Hats and Scrolls: The Forever End Of A Formal Education

Sometime late last year, I was in a French tutorial. 

As my attention wavered between analyses of Montesquieu's writings on the nature of Eastern and Western culture, the identity of Algerian immigrants in France and my professor's profusions of superior ways of constructing an argumentative essay, I had a thought.

"I'm so sick of this shit."

I realised I was done. After over 18 years, I was sick of formal education.

Of people standing up in front of me talking while I took notes.

Of being told what to think and how to say it.

Of what I said being subjected to detailed criteria sheets and my lecturer's mood.

Just done.

None of this means that I didn't love my formal education, because I did. From fist pumping over my Distinction in an econometrics assignment to being reduced to a wailing puddle of snot and confusion over chronologies and symbolisms during the Reign of Terror, I'd be lying if I said I didn't gleefully soak up every second.

Not to mention being ridiculously lucky with my schools, teachers, subjects, friends and everything along the way.

But that day I realised that I had simply outgrown that period of my life, and was ready for the next one. 

Which I guess is what graduating symbolises - I think that's what the Chancellor during the ceremony even said - that it's a physical acknowledgement of all the work we've done (and of all the work yet to do). 

With all this in mind, the other day I donned a cap and cape and walked across a stage to receive my two degrees. 


Two bits of paper, a doff of a hat, a shake of a hand and that was that.

I'm officially an Adult now - I can't rely on any "I'm a student" fallback, and when people ask me what I do, I have to mention a job, not a subject. 

It also means I get to dive into the messy world of real work (i.e. people are paying me real monies to do the thing), less insane bed times, independence, clients, taxes, meetings and, ironically, free time.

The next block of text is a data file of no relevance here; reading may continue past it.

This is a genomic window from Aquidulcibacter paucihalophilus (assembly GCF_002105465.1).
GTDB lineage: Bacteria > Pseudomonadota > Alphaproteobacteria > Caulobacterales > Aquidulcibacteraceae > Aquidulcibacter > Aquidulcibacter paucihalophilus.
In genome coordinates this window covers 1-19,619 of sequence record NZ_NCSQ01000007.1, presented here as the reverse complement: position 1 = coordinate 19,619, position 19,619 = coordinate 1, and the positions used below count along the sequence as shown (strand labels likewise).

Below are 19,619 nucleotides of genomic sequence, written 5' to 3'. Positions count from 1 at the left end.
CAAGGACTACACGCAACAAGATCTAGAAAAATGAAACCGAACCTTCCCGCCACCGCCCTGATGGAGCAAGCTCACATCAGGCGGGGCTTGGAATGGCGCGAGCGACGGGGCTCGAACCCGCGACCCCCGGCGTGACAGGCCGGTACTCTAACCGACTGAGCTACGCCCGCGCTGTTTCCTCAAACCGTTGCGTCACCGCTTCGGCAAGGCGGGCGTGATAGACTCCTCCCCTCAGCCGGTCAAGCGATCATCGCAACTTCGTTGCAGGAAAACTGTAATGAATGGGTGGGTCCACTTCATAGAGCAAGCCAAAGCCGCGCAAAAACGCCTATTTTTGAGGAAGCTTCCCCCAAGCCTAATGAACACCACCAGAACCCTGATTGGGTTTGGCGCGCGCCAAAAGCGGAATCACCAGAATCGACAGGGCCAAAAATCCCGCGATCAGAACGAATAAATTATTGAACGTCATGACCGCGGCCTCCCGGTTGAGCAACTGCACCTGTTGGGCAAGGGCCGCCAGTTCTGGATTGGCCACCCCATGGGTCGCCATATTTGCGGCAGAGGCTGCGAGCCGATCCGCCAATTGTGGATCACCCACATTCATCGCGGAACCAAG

Fun fact: once you've done your work for the day, the remaining hours are all yours to do anything you like! No pressure of study, assignments or anything from now on. I did not realise this, and I don't think I've been this free since maybe grade 5. 

Hats! (they're made for your head).

The ceremony itself wasn't exceptional, because I fell asleep there were a lot of people to get through, and nearly constant clapping was required, not to mention the valedictorian speech delivered by not JK Rowling, Steve Jobs or Tim Minchin, the fact I screwed up my doffing and the reading out of all 20 or so PhD theses completed under the Arts Faculty that thus included insights into things like time travel, Robin Hood and what colour means. 

In line with 18 years of tradition, my mum whistled loudly and because I was one of the first to go up, paved the way for others to do the same. 

Maman bought me the graduating koala - I named him Proust. It's an inside joke between me and him: I hated Proust. Seriously, f**k that guy and his madeleine cakes. 


Turns out little Gale was graduating in the same ceremony, so I got the chance to graduate with both my family and my best friend watching.

Congrats, little Gale!

So, in sum: come at me, world. I am ready as I'll ever be. 

1 comment:

  1. Hi Tallulah,

    I have a question about your template, since I'm using the same one.
    On your homepage your pictures of the articles show up the right way. As you can see on my blog the picture's aren't showing. Do you know how I can change this? So my pictures per article will also show up on my homepage.

    Many thanks.

    Kind regards,